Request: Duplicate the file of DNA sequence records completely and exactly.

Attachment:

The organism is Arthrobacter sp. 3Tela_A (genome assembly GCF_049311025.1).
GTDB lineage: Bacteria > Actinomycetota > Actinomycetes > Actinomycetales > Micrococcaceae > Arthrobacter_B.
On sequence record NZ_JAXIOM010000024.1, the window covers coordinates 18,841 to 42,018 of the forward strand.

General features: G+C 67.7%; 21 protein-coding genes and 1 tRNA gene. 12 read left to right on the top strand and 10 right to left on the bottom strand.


The organism is Arthrobacter sp. 3Tela_A (genome assembly GCF_049311025.1).
GTDB lineage: Bacteria > Actinomycetota > Actinomycetes > Actinomycetales > Micrococcaceae > Arthrobacter_B.
On sequence record NZ_JAXIOM010000024.1, the window covers coordinates 18,841 to 42,018 of the forward strand.

General features: G+C 67.7%; 21 protein-coding genes and 1 tRNA gene. 12 read left to right on the top strand and 10 right to left on the bottom strand.